Theater Around The Bay: The Fantasy And The Reality of a Non-Profit Office

An undisclosed intern talks about her first few weeks working at a major Bay Area theater company.

About a month ago, I started working for one of the Bay Area’s LORT theaters. My hope was that I’d be able to marry my previous 4 years’ experience in corporate America with my love for theater. I took the job with the hope that it would illuminate for me the Next Big Step in my career; that I would walk into the administrative offices of this theater company and find a pastoral scene of happy, passionate, like-minded people, ready to talk at the drop of a hat about their favorite experience in the theater; that I would feel the click of a puzzle piece finally set into place.

But would I be writing this article if that’s what I found?

Instead, my experience has been much more like Gisele entering Manhattan a la Enchanted. Things that I have long taken for granted are not in place here: we have a shared server but not collaborative editing functionality, so people are forever saving over one another’s edits or referring to outdated files. My department’s database of core information is questionably reliable and difficult to pull information from, putting a fog over everything we do. My biggest project at the moment is to move our department over to a digital filing system — we are still using paper files. There is quite literally a ton of paper to shed.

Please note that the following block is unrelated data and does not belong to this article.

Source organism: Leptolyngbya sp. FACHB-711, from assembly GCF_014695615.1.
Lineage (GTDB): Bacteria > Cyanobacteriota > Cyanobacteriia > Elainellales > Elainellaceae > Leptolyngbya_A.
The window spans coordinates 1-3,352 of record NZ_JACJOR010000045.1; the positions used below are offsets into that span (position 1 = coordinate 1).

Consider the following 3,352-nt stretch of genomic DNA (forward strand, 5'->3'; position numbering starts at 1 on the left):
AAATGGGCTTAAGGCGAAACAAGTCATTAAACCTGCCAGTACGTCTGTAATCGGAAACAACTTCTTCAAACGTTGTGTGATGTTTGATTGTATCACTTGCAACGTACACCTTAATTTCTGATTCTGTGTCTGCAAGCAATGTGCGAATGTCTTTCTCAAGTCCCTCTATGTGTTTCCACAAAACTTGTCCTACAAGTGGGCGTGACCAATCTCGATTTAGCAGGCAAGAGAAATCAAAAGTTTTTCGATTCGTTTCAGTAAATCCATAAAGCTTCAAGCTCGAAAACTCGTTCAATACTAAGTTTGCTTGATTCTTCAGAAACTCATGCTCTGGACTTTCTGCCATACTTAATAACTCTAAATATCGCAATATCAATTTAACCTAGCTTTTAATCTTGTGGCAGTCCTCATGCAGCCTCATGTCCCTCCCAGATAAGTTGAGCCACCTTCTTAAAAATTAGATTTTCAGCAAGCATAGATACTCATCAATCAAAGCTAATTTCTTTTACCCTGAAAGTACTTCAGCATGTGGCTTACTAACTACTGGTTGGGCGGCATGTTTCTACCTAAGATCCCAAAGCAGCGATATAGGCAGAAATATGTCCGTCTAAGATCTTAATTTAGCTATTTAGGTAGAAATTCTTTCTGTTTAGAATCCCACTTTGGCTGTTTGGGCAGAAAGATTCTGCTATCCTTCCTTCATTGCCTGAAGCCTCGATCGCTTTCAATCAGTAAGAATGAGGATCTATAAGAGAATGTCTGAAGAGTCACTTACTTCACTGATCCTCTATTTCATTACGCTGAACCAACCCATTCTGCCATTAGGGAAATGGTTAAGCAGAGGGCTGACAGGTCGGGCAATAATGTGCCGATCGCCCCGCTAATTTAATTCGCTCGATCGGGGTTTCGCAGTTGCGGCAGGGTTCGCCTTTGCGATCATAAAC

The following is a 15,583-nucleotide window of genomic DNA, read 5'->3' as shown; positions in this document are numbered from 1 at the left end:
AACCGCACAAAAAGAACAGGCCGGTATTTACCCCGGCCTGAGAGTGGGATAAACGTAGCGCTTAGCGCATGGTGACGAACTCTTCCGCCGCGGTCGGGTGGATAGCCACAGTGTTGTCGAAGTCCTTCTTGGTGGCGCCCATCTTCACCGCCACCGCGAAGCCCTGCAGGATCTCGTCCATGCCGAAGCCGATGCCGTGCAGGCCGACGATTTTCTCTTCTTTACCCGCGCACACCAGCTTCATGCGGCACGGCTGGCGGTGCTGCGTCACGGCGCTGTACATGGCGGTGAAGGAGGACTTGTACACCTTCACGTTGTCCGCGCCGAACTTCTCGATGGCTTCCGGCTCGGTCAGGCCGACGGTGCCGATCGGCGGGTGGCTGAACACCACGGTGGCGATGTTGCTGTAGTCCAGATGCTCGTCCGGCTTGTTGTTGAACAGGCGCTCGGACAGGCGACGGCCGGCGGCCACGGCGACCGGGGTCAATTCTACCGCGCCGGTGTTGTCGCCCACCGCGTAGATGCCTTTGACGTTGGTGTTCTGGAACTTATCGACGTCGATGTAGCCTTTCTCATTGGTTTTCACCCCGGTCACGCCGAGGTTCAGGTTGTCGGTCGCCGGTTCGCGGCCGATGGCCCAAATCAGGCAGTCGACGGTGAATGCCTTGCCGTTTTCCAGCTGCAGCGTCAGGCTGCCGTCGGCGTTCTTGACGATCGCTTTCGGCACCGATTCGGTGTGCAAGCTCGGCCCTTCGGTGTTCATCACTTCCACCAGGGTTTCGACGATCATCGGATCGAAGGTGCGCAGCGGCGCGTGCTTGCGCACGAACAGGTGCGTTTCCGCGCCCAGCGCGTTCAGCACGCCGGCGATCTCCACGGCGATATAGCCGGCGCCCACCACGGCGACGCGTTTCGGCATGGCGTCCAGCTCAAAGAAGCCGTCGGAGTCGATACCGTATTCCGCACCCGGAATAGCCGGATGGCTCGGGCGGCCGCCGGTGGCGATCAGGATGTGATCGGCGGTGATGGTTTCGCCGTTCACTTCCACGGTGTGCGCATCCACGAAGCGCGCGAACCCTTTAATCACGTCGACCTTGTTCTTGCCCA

All that is like moving through molasses, but it’s potentially fixable over time. The thing that really shocked me, really burst my bubble, was the energy of the people around me.

I erroneously assumed that the offices of a non-profit — and in particular of a theater company — would be humming with the energy of doing something lasting and great. (Blame it on The West Wing.) Those people exist in pockets here, and some departments are more humming than others, but mine feels disappointingly like any other company. There is bickering, there is discord, there is apathy. I don’t know if I’m naive or courageous for expecting more.

But despite the initial disappointments, I’m grateful for the chance to see this reality. And I’m grateful for my time at a well-run Internet company, even if it wasn’t my ultimate passion, because it gave me something to compare to. I’m thrilled to sit at my desk here, listening to snippets of the Artistic Director’s jovially curse-laden conversation. I get to hear the Casting Director brainstorm with her team about which men to bring in for next winter’s piece.

And perhaps most thrilling of all, when I watch the directors of my own department, I feel very strongly the sense that I could do that. I could have that job, and be great at it. To someone who has been walking in the dark towards God-knows-what for almost 6 years, barely seeing 3 feet in front of her, it’s terribly comforting to feel like there’s some light, somewhere, out in front of me.

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